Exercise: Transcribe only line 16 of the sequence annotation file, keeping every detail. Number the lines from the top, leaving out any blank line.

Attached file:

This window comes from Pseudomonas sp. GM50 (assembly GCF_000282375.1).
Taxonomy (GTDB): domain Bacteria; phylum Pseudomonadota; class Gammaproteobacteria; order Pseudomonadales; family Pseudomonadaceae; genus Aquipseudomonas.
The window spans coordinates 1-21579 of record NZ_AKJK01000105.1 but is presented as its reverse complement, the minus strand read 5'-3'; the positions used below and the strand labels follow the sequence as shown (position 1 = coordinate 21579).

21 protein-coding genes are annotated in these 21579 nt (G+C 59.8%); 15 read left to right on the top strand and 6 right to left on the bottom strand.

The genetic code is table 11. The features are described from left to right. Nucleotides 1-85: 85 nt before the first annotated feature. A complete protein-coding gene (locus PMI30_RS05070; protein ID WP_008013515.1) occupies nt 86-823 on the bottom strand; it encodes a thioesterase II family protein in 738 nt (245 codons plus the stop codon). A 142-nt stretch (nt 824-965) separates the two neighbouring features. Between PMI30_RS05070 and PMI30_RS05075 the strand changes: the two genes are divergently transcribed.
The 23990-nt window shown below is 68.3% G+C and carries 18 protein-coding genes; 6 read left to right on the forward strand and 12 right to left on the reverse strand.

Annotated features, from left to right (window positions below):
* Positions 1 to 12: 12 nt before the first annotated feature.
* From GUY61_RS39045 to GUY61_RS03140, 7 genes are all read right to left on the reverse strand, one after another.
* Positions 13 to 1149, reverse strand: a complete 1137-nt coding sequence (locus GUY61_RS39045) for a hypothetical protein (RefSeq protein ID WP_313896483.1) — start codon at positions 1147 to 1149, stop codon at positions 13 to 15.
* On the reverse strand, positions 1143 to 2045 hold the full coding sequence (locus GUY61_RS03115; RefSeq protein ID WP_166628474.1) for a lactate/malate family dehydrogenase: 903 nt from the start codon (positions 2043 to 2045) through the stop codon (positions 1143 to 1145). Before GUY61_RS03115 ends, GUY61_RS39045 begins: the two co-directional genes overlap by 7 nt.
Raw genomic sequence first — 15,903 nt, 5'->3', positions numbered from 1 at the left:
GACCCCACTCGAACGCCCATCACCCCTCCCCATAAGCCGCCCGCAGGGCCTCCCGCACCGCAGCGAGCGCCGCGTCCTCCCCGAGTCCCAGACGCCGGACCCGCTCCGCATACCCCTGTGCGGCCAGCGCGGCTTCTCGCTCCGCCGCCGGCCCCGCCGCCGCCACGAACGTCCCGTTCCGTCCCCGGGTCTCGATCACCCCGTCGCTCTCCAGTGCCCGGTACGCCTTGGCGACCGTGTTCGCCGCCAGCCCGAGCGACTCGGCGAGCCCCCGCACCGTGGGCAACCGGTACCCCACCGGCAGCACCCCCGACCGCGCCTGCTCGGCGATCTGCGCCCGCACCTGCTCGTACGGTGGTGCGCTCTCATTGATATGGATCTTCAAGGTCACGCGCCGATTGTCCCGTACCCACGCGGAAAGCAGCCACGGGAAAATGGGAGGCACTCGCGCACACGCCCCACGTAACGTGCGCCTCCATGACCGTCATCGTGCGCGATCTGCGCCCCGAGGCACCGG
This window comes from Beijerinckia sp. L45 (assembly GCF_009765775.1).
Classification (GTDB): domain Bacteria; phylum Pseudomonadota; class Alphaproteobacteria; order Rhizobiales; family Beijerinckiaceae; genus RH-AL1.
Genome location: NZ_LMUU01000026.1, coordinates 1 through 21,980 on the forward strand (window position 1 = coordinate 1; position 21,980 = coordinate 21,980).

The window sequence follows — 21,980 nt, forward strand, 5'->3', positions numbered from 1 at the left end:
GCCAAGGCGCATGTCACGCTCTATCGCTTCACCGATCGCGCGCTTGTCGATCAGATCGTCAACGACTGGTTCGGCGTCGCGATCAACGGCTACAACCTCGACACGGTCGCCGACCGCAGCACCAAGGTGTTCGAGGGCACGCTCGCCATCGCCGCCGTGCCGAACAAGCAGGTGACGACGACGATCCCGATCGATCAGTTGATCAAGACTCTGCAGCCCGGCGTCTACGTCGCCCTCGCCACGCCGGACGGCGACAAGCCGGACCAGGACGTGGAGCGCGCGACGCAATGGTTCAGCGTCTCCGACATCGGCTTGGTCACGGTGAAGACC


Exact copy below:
Genome location: NZ_LMUU01000026.1, coordinates 1 through 21,980 on the forward strand (window position 1 = coordinate 1; position 21,980 = coordinate 21,980).